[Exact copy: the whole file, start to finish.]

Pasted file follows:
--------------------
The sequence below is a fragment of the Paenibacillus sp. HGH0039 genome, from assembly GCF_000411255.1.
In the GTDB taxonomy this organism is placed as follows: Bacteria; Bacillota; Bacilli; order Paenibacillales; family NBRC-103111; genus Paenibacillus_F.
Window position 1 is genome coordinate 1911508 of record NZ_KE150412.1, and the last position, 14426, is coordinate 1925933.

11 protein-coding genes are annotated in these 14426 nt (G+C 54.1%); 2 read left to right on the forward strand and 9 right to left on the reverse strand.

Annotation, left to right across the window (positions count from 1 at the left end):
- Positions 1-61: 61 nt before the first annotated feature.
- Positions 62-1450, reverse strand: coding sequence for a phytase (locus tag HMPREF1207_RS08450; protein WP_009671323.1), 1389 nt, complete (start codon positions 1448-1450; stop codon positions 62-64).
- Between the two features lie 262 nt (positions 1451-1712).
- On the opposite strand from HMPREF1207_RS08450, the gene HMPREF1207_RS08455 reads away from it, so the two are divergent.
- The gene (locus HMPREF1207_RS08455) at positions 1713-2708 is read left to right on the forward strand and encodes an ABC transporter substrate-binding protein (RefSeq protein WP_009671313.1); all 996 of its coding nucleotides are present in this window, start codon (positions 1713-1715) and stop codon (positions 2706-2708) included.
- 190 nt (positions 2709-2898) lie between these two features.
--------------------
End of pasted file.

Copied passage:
The sequence below is a fragment of the Paenibacillus sp. HGH0039 genome, from assembly GCF_000411255.1.
In the GTDB taxonomy this organism is placed as follows: Bacteria; Bacillota; Bacilli; order Paenibacillales; family NBRC-103111; genus Paenibacillus_F.
Window position 1 is genome coordinate 1911508 of record NZ_KE150412.1, and the last position, 14426, is coordinate 1925933.

11 protein-coding genes are annotated in these 14426 nt (G+C 54.1%); 2 read left to right on the forward strand and 9 right to left on the reverse strand.

Annotation, left to right across the window (positions count from 1 at the left end):
- Positions 1-61: 61 nt before the first annotated feature.
- Positions 62-1450, reverse strand: coding sequence for a phytase (locus tag HMPREF1207_RS08450; protein WP_009671323.1), 1389 nt, complete (start codon positions 1448-1450; stop codon positions 62-64).
- Between the two features lie 262 nt (positions 1451-1712).
- On the opposite strand from HMPREF1207_RS08450, the gene HMPREF1207_RS08455 reads away from it, so the two are divergent.
- The gene (locus HMPREF1207_RS08455) at positions 1713-2708 is read left to right on the forward strand and encodes an ABC transporter substrate-binding protein (RefSeq protein WP_009671313.1); all 996 of its coding nucleotides are present in this window, start codon (positions 1713-1715) and stop codon (positions 2706-2708) included.
- 190 nt (positions 2709-2898) lie between these two features.